STEP 4: FORMAT YOUR NOTES AS SOON AS THE MEETING IS OVER

If you’re using a template, most of the formatting is done for you as your writing.

During a meeting, I’m writing down what I hear chronologically. But a lot of times during a meeting, connections are made between something just said, and something I wrote down awhile ago. I want to make sure the connection between those two points get’s drawn, because connecting ideas are important.

When I’m formatting, I move a lot of the information around. I put similar concepts and ideas together, and I lightly format, using colors, bolding, and so on, to make the notes really easy to understand.

If you’re writing notes by hand…

Formatting matters for you too!

One, you can rewrite your notes, more neatly, with different colors, and to connect ideas.

Two, you can digitize and type what you just wrote by hand. This is probably the best solution if you’re sharing with your group.

Please do one of these two options. I can’t tell you how often I’ve lost an important idea to chicken scratch in the margin.

I promise if you take the time to format, it will be well worth it, because there’s another little secret benefit: it helps you retain information.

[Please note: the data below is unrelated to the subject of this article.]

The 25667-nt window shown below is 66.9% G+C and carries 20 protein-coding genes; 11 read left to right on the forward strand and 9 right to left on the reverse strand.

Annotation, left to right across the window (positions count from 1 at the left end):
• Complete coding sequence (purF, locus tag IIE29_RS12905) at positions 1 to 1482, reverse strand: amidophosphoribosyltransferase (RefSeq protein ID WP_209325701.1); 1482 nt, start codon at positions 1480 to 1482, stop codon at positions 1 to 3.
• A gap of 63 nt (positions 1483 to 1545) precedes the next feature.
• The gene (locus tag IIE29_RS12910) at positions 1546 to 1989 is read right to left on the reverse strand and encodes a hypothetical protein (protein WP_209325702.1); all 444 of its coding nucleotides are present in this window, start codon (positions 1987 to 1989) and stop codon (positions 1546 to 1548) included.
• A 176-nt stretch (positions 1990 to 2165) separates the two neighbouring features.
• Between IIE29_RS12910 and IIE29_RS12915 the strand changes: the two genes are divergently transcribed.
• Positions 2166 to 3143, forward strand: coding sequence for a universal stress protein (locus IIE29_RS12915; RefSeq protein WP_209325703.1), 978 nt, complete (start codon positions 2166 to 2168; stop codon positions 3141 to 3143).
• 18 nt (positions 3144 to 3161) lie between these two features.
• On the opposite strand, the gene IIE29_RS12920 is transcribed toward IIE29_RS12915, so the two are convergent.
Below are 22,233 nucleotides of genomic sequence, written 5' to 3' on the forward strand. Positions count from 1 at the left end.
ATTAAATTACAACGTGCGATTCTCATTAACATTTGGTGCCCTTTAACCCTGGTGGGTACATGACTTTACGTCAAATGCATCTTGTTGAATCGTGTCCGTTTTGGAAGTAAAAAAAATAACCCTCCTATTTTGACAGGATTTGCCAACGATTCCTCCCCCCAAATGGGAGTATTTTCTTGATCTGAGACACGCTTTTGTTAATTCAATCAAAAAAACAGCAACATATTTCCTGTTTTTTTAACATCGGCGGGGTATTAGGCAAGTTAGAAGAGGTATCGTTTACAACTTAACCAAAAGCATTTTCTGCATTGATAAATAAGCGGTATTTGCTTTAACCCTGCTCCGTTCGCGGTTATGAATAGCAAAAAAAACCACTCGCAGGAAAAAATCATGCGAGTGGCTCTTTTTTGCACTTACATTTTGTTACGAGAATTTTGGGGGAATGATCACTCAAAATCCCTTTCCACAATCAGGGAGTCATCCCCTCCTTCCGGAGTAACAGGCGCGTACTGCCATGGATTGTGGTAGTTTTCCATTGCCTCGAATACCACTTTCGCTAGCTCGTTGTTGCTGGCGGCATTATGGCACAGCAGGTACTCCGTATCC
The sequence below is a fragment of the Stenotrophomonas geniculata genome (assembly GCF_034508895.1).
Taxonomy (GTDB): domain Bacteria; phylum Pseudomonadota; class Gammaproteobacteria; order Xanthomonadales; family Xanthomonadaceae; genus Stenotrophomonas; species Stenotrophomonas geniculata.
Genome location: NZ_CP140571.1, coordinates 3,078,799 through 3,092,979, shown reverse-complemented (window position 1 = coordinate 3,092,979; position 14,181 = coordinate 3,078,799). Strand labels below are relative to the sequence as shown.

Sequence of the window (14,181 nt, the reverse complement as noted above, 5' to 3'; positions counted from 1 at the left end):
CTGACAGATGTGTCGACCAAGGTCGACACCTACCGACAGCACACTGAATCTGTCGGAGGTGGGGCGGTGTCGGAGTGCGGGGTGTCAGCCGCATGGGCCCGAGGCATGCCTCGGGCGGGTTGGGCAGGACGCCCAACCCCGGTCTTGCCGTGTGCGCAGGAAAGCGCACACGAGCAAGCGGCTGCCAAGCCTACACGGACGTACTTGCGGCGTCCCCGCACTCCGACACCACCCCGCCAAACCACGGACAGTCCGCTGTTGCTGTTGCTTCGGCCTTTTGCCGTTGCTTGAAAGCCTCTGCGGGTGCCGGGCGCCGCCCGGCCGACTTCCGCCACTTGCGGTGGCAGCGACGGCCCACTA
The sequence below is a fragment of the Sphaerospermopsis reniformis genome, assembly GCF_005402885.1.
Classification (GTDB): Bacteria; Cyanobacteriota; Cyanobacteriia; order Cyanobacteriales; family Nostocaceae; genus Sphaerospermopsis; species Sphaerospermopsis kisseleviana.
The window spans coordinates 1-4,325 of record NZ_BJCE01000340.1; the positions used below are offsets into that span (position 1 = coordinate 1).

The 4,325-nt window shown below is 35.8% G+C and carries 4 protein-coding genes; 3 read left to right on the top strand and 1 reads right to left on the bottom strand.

Not only is writing notes valuable for recall, but formatting them right away gives you a chance to digest them. As you’re making connections between ideas or writing a theme for the meeting, you’re turning the information over in your brain, and you’re going to retain it.

A special note for masterminders:

I hope you do not approach the idea of taking and formatting notes as extra work. If you do, I’m afraid you’re missing the most important reason you’re in a mastermind: to get better. You’re not here for your fun and games, you’re here for your business. You should be taking every opportunity to squeeze every bit of usefulness out of your mastermind, and this is your first step.

If you liked this template, it’s yours. Download it now and make your mastermind meetings work for you! The Mastermind Meeting Notes Template will save you time and valuable brainpower during your next meeting.